April 12, 2023, by Leah Sharpe
I Don’t Know What I Want To Do
By Christian Warren-Jameson, Senior Careers Adviser
As much as you may feel the odd one out compared to your peers, it’s perfectly okay to get to the end of your studies without knowing what you want to do afterwards; everyone’s career is different and getting clarity comes over time as you explore different options.
In addition to our webpages on Choosing your career, the below activities can help anyone in this situation.
What motivates me?
Edgar Schein, a professor of organisational development, identified eight career ‘anchors’ that reflect what motivates people at work. Typically, people have two to three main ones. Use the list below to reflect on what yours might be:
- Being valued for your expertise
- Leading others
- Security and stability
- Using your skills to create something new
- Autonomy and independence
- Dedication to a cause
- Solving difficult challenges
Your personal job satisfaction model
Research into job satisfaction highlights key factors that contribute to our happiness at work, but how this looks in practise is unique to each of us.
Think about experiences you’ve had in education, employment, volunteering, etc, to give you a reference point for identifying how the below factors work for you personally. For example, when have you felt totally engaged in an activity? When did something not feel like work because you enjoyed doing it? And the alternative, for example, when did something feel like it drained your energy?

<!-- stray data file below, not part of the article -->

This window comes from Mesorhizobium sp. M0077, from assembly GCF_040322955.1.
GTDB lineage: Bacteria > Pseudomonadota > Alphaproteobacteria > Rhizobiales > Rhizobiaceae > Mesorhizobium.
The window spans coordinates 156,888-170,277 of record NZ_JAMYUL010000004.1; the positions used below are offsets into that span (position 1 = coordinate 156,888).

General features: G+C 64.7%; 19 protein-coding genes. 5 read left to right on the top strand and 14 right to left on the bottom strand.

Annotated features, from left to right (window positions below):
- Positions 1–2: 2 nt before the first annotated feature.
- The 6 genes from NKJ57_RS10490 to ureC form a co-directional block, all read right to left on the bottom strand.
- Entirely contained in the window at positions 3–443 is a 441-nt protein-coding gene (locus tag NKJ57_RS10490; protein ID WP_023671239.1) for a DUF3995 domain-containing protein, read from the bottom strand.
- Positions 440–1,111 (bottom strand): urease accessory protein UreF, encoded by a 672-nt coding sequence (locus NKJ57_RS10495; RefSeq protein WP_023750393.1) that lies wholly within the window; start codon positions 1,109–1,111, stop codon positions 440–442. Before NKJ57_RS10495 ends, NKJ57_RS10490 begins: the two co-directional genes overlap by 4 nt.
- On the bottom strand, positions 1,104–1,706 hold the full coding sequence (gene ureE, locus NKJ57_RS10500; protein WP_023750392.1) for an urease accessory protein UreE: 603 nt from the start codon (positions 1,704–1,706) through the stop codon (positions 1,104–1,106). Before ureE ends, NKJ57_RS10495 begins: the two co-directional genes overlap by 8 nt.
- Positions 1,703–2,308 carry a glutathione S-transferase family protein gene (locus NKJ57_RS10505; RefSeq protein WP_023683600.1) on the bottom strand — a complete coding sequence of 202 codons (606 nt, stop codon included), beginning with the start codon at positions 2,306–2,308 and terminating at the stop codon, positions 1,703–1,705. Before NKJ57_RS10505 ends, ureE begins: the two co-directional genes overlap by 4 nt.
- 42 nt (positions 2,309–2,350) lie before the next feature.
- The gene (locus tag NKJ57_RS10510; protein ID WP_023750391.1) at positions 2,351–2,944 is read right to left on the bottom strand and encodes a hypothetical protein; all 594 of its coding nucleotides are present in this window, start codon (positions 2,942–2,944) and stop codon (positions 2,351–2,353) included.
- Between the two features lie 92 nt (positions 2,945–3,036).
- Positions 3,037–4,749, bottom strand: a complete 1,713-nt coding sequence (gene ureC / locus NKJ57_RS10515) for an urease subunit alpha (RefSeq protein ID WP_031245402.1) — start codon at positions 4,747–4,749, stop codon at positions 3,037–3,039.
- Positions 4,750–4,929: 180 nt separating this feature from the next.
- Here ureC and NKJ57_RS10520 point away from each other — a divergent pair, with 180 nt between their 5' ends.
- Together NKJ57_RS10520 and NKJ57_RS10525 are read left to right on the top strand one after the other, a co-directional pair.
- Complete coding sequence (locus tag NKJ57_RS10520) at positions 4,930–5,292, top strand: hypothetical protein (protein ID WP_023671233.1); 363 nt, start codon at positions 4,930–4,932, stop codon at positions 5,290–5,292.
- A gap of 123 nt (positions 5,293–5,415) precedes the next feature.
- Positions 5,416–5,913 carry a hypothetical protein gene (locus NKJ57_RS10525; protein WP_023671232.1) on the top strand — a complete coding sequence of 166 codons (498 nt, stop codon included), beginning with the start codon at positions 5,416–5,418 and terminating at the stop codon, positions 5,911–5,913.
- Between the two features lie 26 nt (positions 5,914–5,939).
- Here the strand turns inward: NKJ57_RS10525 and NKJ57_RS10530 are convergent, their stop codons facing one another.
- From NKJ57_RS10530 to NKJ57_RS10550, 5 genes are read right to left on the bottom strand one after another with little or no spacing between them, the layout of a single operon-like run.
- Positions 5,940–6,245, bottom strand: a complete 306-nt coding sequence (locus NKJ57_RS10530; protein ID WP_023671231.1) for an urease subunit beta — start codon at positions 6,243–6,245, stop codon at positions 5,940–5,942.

- Task variety
- Working conditions (both physical conditions and the ethos of the organisation)
- Fit – your strengths, your values, and is it consistent with your identify, i.e., can you see yourself working there?
You may find that some of these factors are more or less important to you, but it’s good to consider all of them.
What job would suit me?
Now you have your list of criteria, it’s useful to rank these in order of importance as this will make it easier to compare options.
From here you can look at different careers and mark them against your criteria.
For your first job after graduation, it’s important to consider options that give you a good platform to develop for the rest of your career. This is known as career capital.
When looking at options, think about:
- What types of projects will I work on?
- What skills will I develop?
- What people will I meet and work with?
- What level of financial flexibility will this give me if something went wrong or I needed to change career path?
Remember you can book an appointment with Careers at any point to get help with choosing your career, including after graduation.
No comments yet, fill out a comment to be the first